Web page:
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A standardized development environment ensures that everyone who works on the software has the same versions of tools and languages. Docker images enable developers to share applications simply, without time-consuming setup work. In this Dockerfile tutorial, we will help you become more familiar with development in Docker.
Docker creates a standardized development environment for project contributors. The Docker environment enables developers to transform a list of programming languages and tools into an executable file. That file yields a self-contained operating system with those specific languages and tools configured to the project's specifications.
To work with Docker, you must understand the Dockerfile, image and container:
- A Dockerfile is a text file that contains ordered instructions software needs to build a given image.
- A Docker image is the self-contained executable system configured per the Dockerfile's instructions.
- A container runs the image -- or, typically, many layers of images. An instance is one Docker container. You can run multiple instances of the same container image.
Follow this Dockerfile tutorial and learn how to build a Python-based application with the Flask microframework. You can even use this example as a model when developing other containerized applications. Once you create the Docker image of the application, any developer can run it from the source code; they simply need the latest version of Docker. There's no need to download and set up specific versions of Python and Flask.
Create the Dockerfile
To make this simple Python Flask-based application, start with the Dockerfile. The example project is stored on GitHub. In this Dockerfile tutorial, the first instruction is: FROM python:alpine3.11.
This optional instruction specifies the images that will provide a base for the container. The Docker Hub repository provides many container images to use. I used a lightweight Linux distribution -- Alpine Linux -- for Python. With a light distribution, the image size is miniscule, only containing what is necessary to run Python, and therefore the image doesn't impede performance. Consider the application under development and choose an image accordingly. For example, node:14.2-alpine is a suitable image for a node application.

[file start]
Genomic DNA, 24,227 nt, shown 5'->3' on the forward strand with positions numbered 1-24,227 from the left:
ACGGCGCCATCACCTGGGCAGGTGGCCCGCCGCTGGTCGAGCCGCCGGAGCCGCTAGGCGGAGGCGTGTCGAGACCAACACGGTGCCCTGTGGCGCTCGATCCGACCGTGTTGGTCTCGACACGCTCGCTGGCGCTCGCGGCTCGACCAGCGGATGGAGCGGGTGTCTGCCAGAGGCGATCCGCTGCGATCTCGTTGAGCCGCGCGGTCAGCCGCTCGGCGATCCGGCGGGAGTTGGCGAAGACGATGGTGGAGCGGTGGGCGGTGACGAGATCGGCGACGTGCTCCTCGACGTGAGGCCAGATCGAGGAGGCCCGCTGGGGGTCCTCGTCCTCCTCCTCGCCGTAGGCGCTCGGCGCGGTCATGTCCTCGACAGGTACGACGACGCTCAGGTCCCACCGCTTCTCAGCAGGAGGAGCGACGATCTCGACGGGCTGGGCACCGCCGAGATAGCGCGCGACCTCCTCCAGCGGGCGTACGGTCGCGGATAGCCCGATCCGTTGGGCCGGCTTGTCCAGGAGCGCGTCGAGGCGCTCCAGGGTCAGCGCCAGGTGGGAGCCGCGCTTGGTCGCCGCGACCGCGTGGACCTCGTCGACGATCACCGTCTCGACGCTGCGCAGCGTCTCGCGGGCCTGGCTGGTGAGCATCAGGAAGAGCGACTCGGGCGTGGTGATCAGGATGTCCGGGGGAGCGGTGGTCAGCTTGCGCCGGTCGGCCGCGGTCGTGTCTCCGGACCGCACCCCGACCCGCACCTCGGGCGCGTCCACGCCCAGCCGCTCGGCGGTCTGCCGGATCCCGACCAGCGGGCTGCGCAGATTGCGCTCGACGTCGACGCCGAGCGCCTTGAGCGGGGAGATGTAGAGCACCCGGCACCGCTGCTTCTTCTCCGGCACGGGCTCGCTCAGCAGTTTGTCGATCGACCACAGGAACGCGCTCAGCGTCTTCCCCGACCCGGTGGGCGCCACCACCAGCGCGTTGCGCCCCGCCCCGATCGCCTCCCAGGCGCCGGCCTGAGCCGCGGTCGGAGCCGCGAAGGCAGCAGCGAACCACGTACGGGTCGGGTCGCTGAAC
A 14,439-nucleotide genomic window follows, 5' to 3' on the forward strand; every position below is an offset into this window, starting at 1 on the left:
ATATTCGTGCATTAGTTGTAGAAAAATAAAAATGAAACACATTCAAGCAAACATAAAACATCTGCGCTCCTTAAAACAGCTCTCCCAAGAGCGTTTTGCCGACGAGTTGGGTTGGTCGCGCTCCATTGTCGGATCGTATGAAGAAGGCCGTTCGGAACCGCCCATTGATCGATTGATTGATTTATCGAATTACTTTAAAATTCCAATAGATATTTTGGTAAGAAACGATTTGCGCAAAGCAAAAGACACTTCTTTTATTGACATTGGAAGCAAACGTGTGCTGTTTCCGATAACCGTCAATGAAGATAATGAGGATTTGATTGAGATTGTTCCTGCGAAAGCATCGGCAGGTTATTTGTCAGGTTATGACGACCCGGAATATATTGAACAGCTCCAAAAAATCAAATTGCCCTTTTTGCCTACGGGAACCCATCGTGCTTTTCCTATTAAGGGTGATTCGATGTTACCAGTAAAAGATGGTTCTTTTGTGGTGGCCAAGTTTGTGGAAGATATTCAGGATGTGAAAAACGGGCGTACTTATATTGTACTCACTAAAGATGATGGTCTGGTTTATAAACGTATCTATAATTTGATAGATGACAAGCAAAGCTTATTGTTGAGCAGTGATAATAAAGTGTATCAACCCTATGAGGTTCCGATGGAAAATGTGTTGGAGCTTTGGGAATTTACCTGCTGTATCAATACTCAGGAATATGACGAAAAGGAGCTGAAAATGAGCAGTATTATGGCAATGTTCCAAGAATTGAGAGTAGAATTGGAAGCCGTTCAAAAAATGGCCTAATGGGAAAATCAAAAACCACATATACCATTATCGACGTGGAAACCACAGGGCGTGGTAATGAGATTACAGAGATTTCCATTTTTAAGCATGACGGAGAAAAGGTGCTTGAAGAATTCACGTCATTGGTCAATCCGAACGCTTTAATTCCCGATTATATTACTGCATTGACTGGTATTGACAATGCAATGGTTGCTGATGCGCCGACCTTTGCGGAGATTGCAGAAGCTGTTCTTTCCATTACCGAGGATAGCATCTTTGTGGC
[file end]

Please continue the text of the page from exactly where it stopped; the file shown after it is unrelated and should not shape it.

This page on Docker Hub lists the most popular containers on the repository, and filters can help you narrow down the options.
Move on to the next instruction in the Dockerfile: WORKDIR /simple-flask-app.
Use the WORKDIR instruction to create a working directory in the container named simple-flask-app. This setup keeps application code separate from other files already on the container.
Next is the COPY . . instruction, which takes all of the files in the current directory, denoted by '.', where you ran the docker build command. This instruction copies the files to the current directory in the docker container, denoted by '.' again. We'll discuss docker build later in the walkthrough. Remember that we set simple-flask-app as the current directory with WORKDIR. To move application source files into the container, do something similar here.
Next, install the Python libraries for the project, using: RUN pip install -r requirements.txt.
The RUN instruction calls pip, the Python package manager. The tool works with the project's requirements, found in the requirements.txt file. Again, ensure your project's libraries are also loaded appropriately, which can be done with any shell command passed to the RUN instruction.
Finally, call: ENTRYPOINT ["python","app.py"].
The ENTRYPOINT instruction specifies a command to run when the Docker instance starts, making the container executable. This ENTRYPOINT instruction starts the application with Python.
For more information on the different instructions available for writing a Dockerfile, visit the documentation page.
Run the container
To run the container from this Dockerfile you created, install Docker. Then, run a few simple commands.
From the root directory of the project, run: docker build -t simple-flask-app .
This command tells Docker to build the image from the Dockerfile in the current directory, which the '.' specifies at the end of the command. The '-t' flag tells Docker to tag the image with the name simple-flask-app.
The next command to run the Docker image uses this name: docker run -p 5000:5000 simple-flask-app.
The '-p' flag tells Docker to publish the container's ports to the local machine's ports. Flask runs on port 5000 by default. So, in this example, we've mapped port 5000 from the Flask app's container to the same port on the host, where the docker run command executed. Now, you can interact with the application by going to http://localhost:5000/. You should see the text Hello, World! on the page.
Development with Docker
When developers create Docker images to run an application, they typically follow the same overall pattern as the Dockerfile build example above.
Follow this process to create applications on Docker:
- Choose a base image with the tools to build and run your application.
- Pull in the dependencies.
- Configure and load those dependencies.
- Run the application.
This image is now available for other Docker users to build and deploy, without the time-consuming setup of the application's dependencies. Dockerized applications also prevent conflicts on the operating system, where different dependencies arise for different applications. Each image has its own dependencies separated from the others.